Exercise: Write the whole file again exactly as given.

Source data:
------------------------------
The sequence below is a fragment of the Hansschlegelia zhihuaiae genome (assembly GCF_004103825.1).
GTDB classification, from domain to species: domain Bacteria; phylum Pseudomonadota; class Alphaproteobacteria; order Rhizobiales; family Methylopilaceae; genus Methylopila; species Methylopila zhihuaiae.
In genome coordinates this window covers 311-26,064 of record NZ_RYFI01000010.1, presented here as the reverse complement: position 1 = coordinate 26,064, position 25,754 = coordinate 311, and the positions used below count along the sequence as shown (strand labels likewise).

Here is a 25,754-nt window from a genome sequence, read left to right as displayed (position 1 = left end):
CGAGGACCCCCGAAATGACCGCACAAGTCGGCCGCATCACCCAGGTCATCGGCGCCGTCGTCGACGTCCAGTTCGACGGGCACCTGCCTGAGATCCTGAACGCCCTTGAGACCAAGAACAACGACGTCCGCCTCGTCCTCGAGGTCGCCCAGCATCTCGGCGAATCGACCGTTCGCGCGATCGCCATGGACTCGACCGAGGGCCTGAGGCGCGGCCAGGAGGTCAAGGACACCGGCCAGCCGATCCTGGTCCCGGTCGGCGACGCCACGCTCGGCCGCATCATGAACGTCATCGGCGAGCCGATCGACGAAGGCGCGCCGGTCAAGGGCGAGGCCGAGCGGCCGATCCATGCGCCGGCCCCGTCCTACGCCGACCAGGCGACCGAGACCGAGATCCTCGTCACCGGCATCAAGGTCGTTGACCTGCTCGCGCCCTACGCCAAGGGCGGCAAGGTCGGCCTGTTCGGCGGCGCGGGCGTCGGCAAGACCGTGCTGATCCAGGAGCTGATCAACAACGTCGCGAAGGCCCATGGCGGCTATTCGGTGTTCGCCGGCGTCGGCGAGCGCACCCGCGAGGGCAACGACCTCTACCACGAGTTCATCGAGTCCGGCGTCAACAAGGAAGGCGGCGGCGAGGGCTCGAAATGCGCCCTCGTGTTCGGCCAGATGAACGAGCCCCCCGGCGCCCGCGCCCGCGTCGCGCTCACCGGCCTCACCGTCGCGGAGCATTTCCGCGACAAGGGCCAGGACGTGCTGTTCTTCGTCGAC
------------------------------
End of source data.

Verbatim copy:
The sequence below is a fragment of the Hansschlegelia zhihuaiae genome (assembly GCF_004103825.1).
GTDB classification, from domain to species: domain Bacteria; phylum Pseudomonadota; class Alphaproteobacteria; order Rhizobiales; family Methylopilaceae; genus Methylopila; species Methylopila zhihuaiae.
In genome coordinates this window covers 311-26,064 of record NZ_RYFI01000010.1, presented here as the reverse complement: position 1 = coordinate 26,064, position 25,754 = coordinate 311, and the positions used below count along the sequence as shown (strand labels likewise).

Here is a 25,754-nt window from a genome sequence, read left to right as displayed (position 1 = left end):
CGAGGACCCCCGAAATGACCGCACAAGTCGGCCGCATCACCCAGGTCATCGGCGCCGTCGTCGACGTCCAGTTCGACGGGCACCTGCCTGAGATCCTGAACGCCCTTGAGACCAAGAACAACGACGTCCGCCTCGTCCTCGAGGTCGCCCAGCATCTCGGCGAATCGACCGTTCGCGCGATCGCCATGGACTCGACCGAGGGCCTGAGGCGCGGCCAGGAGGTCAAGGACACCGGCCAGCCGATCCTGGTCCCGGTCGGCGACGCCACGCTCGGCCGCATCATGAACGTCATCGGCGAGCCGATCGACGAAGGCGCGCCGGTCAAGGGCGAGGCCGAGCGGCCGATCCATGCGCCGGCCCCGTCCTACGCCGACCAGGCGACCGAGACCGAGATCCTCGTCACCGGCATCAAGGTCGTTGACCTGCTCGCGCCCTACGCCAAGGGCGGCAAGGTCGGCCTGTTCGGCGGCGCGGGCGTCGGCAAGACCGTGCTGATCCAGGAGCTGATCAACAACGTCGCGAAGGCCCATGGCGGCTATTCGGTGTTCGCCGGCGTCGGCGAGCGCACCCGCGAGGGCAACGACCTCTACCACGAGTTCATCGAGTCCGGCGTCAACAAGGAAGGCGGCGGCGAGGGCTCGAAATGCGCCCTCGTGTTCGGCCAGATGAACGAGCCCCCCGGCGCCCGCGCCCGCGTCGCGCTCACCGGCCTCACCGTCGCGGAGCATTTCCGCGACAAGGGCCAGGACGTGCTGTTCTTCGTCGAC